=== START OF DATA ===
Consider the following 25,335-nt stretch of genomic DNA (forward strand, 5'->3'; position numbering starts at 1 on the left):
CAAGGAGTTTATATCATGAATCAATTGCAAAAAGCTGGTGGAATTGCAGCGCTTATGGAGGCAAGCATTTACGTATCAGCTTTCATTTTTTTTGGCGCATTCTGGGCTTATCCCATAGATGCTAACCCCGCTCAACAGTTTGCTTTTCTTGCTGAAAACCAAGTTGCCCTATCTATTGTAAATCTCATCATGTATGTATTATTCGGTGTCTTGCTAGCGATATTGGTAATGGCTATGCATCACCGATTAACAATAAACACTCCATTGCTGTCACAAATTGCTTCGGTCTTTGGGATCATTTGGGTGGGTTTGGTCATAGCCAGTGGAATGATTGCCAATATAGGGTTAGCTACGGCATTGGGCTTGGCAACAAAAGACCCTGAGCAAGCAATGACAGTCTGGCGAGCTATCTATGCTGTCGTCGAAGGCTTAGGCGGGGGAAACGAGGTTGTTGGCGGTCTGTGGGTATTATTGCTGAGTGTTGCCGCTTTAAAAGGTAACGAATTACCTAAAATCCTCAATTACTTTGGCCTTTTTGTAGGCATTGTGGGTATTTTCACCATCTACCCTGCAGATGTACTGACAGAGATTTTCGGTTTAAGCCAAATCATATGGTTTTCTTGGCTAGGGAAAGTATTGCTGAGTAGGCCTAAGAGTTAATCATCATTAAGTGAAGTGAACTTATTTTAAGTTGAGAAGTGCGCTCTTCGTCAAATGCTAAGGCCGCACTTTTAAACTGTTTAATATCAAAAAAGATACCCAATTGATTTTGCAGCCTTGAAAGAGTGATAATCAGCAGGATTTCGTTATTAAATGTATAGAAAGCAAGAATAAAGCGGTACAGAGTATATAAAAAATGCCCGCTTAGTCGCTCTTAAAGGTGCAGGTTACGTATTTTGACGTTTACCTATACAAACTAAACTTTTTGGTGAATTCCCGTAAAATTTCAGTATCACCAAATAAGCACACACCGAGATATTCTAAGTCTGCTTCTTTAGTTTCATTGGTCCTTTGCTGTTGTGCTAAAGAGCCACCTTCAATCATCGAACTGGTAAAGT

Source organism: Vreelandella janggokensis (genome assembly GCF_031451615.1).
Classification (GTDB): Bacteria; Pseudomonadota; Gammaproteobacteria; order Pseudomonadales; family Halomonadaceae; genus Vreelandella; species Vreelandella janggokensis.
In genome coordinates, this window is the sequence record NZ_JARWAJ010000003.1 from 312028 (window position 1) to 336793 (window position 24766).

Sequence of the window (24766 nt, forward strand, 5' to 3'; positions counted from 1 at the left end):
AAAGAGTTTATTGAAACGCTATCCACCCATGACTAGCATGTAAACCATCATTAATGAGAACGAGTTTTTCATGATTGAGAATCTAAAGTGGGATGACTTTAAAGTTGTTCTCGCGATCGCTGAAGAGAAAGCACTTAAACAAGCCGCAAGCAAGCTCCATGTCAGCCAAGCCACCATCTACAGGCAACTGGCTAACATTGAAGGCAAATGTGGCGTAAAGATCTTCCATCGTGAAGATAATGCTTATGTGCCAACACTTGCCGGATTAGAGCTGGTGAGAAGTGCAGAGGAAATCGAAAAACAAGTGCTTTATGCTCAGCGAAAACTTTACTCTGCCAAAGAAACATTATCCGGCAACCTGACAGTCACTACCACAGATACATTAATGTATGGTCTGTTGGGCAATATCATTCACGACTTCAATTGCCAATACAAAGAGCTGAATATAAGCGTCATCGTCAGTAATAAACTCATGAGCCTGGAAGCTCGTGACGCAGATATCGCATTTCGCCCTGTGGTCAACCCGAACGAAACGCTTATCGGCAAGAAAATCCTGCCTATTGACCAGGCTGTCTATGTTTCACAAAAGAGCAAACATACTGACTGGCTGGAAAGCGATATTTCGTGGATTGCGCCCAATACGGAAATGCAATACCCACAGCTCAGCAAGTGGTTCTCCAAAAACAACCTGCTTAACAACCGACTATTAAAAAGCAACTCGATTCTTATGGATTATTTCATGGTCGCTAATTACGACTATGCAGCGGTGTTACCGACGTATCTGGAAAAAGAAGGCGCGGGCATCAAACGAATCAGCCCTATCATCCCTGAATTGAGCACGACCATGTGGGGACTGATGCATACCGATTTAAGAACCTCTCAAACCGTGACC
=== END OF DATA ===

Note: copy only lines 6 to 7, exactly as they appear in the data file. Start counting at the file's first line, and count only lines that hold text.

Sequence of the window (24766 nt, forward strand, 5' to 3'; positions counted from 1 at the left end):
AAAGAGTTTATTGAAACGCTATCCACCCATGACTAGCATGTAAACCATCATTAATGAGAACGAGTTTTTCATGATTGAGAATCTAAAGTGGGATGACTTTAAAGTTGTTCTCGCGATCGCTGAAGAGAAAGCACTTAAACAAGCCGCAAGCAAGCTCCATGTCAGCCAAGCCACCATCTACAGGCAACTGGCTAACATTGAAGGCAAATGTGGCGTAAAGATCTTCCATCGTGAAGATAATGCTTATGTGCCAACACTTGCCGGATTAGAGCTGGTGAGAAGTGCAGAGGAAATCGAAAAACAAGTGCTTTATGCTCAGCGAAAACTTTACTCTGCCAAAGAAACATTATCCGGCAACCTGACAGTCACTACCACAGATACATTAATGTATGGTCTGTTGGGCAATATCATTCACGACTTCAATTGCCAATACAAAGAGCTGAATATAAGCGTCATCGTCAGTAATAAACTCATGAGCCTGGAAGCTCGTGACGCAGATATCGCATTTCGCCCTGTGGTCAACCCGAACGAAACGCTTATCGGCAAGAAAATCCTGCCTATTGACCAGGCTGTCTATGTTTCACAAAAGAGCAAACATACTGACTGGCTGGAAAGCGATATTTCGTGGATTGCGCCCAATACGGAAATGCAATACCCACAGCTCAGCAAGTGGTTCTCCAAAAACAACCTGCTTAACAACCGACTATTAAAAAGCAACTCGATTCTTATGGATTATTTCATGGTCGCTAATTACGACTATGCAGCGGTGTTACCGACGTATCTGGAAAAAGAAGGCGCGGGCATCAAACGAATCAGCCCTATCATCCCTGAATTGAGCACGACCATGTGGGGACTGATGCATACCGATTTAAGAACCTCTCAAACCGTGACC